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Dispatch from the Used Book Cafe

Tonight’s joint performance at the Used Book Café by Hilary Hahn and Chris Thile was an essay in the satisfactions of virtuosity. Any concert-goer who can no longer thrill to the sound of lightning-fast fingers should go his or her way and leave the rest of us to our fun. For sure technique is not all. And for sure the steps to acquiring a technique that can thrill are becoming more brutal and inhuman to mount by the year. And, also for sure, much that is essential to extraordinary music making is often lost on the climb. Some may even grumble that Hahn and Thile fly only so high as they do because they travel light.

But tonight, sitting through solo and duet renditions of Bach, Tartini, Bob Dylan, Fiona Apple, and others, one happily forgot the old complaints about virtuosity and sat back contentedly in the rush of arpeggios, trills, tremolos, and scales. One smiled at the clear joy Hahn and Thile took in collaborating with a fellow musical athlete of the first caliber, someone who could play along tight no matter how blazing the tempos dared. This isn’t to say the country whiz kid winging his way through the classics and the conservatory prodigy tentatively testing the waters of folk music always made for an effortless couple: Thile’s Bach got pretty runny, and Hahn’s bluegrass was a little green. But the super-abundance of talent on display more than made up for the moments of musical awkwardness. Hahn and Thile charmed and dazzled through the evening, and we all cheered. Both artists have new CDs out, and let’s hope they both sell lots and lots of them.

P.S. On a more somber note, Tower Records is officially breathing its last. I’m not up for a eulogy tonight (lectures yet to prep); but the “Going Out of Business” signs in the windows of the grand store by Lincoln Center are making me feel a little bummed.

Comments

Comment from Galen H. Brown
Time: October 11, 2006, 10:24 am

Re: Tower Records–on the other hand, this is probably a good time to stock up on all those CDs you’ve always wanted but were too cheap to buy. Most things are at 10% discount right now (books are 20% off) and the way these things tend to work that discount will only increase as the weeks go by. And if you have obscure taste, the stuff you like might still be around. I don’t know what the schedule is, though.

Comment from Jerry Bowles
Time: October 11, 2006, 11:12 am

I thought Thile’s Bach was pretty damned impressive for a guy who plays progressive bluegrass for a living and Hilary did a dynamite turn on a Bela Fleck number and some other fun stuff, too. The kids were more than alright. Call it extreme virtuosity, and clocking in at over two hours, more than generous considering they were performing for charity. The Used Book Store is run by a wonderful cause called Housing Works: http://www.housingworks.org/home_f.html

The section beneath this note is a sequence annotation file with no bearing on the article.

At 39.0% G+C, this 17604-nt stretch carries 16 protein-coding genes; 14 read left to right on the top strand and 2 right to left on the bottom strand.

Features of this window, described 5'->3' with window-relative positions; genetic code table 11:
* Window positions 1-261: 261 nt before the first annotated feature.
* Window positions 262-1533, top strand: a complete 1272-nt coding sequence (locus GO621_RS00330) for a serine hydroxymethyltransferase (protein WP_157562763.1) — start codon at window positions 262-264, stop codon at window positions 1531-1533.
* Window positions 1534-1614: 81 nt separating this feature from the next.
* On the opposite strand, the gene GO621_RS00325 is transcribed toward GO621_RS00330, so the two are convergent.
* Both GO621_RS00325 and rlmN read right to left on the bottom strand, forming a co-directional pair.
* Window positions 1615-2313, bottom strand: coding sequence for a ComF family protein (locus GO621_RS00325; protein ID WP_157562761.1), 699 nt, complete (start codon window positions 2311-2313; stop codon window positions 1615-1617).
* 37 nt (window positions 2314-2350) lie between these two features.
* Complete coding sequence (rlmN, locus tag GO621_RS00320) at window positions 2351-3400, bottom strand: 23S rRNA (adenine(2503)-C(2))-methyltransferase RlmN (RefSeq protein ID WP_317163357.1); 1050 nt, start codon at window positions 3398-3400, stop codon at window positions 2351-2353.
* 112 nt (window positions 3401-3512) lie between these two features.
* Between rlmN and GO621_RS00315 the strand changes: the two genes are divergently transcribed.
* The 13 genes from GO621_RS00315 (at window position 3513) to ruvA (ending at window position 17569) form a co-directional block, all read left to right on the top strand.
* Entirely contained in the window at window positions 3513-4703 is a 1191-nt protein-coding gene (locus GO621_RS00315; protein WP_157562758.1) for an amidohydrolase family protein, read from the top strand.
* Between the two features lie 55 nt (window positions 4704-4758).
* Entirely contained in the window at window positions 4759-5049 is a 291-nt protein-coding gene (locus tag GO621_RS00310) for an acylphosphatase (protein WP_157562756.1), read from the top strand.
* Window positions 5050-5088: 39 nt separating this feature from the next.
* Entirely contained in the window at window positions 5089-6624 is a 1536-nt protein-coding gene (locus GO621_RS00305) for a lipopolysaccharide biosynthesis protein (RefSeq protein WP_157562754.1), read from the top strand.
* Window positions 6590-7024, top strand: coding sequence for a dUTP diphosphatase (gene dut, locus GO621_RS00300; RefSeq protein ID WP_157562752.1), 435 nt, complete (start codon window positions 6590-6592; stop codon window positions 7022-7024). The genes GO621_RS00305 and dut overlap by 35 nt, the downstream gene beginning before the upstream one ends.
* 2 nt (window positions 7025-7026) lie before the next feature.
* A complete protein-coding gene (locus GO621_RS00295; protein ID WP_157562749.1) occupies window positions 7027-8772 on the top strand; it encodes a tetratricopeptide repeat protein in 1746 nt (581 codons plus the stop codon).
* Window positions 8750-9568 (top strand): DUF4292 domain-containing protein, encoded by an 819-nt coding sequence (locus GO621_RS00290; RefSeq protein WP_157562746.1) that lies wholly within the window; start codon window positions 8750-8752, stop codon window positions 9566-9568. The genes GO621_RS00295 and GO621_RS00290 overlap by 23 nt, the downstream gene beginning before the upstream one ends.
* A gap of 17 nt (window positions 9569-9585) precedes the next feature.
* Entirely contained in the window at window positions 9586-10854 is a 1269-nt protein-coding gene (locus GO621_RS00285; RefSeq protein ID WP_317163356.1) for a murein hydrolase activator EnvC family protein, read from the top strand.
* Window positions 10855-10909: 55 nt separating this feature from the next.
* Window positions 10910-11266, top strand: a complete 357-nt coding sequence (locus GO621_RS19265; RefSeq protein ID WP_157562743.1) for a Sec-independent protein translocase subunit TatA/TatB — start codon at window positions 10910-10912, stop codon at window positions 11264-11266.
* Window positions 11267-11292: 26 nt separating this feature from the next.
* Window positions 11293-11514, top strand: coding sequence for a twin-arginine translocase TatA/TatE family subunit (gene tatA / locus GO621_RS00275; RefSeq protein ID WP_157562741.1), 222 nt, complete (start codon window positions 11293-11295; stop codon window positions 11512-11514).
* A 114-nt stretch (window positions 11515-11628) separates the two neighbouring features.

It was great to see a couple of impossibly talented youngsters close up and in an informal, just jammin’, setting. Thank goodness David and I got to sit in the VIP seats and didn’t have to stand like some of the old ladies.

Comment from Steve Layton
Time: October 11, 2006, 12:15 pm

Thank goodness David and I got to sit in the VIP seats and didn’t have to stand like some of the old ladies.
Careful Jerry, don’t pull a George Costanza…

Comment from Seth Gordon
Time: October 11, 2006, 12:30 pm

Jerry, David – you couldn’t give up your seats for old ladies?

Mmmm… I’m a bit burnt on speed. I think for those of us who grew up on metal – particularly during the “Shred Wars” years of Yngwie Malmsteen, Michael Angelo Batio, etc etc etc – lightning fast playing is a bit of a “so?” at this point. The thrill is gone, baby. There’s only so many insanely fast guitarists one can see before they all (no pun intended) become a blur. That whole scene got to the point where you had to do something really really ridiculous just to get noticed.

—–

So Tower records is closing down. Quick, someon come up with some convoluted spin explaining why P2P piracy had nothing to do with their bottom line dropping out from under them.

Comment from David Salvage
Time: October 11, 2006, 5:58 pm

Agreed: Thile’s Bach was very impressive. Overall I found his classical playing far outstripped Hahn’s bluegrass. But, yeah, pretty damned good time.

Comment from Jon Szanto
Time: October 12, 2006, 4:05 am

About 4 or 5 years ago Chris came to play a special program with the San Diego Symphony, courtesy of the conductor who knew him from his even-younger years at a SoCal music institution, the Idllwild School of the Arts (originally under the auspices of USC). Chris had had some connection during his earliest days, absorbing all the classical music that came through there. On the concert he did a movement from a Bach suite that had all the (disbelieving and jaded) symphony cats with mouths open.

But the best thing is that he is a creative, open, and totally down-to-Earth human being, and a total blast to back up. He had a hilarious comment: one of my dear composer friends did a couple of orchestral arrangements of his songs so that the orch could back him up. Having come from doing these tunes with his trio, he said afterwards (refering to the very fleeting “Ode to a Butterfly”) “Man, that was like pulling an elephant through mud!”.

Or something.

Great guy, great talent – glad you got to see him on the Wrong Coast.

Cheers,
Jon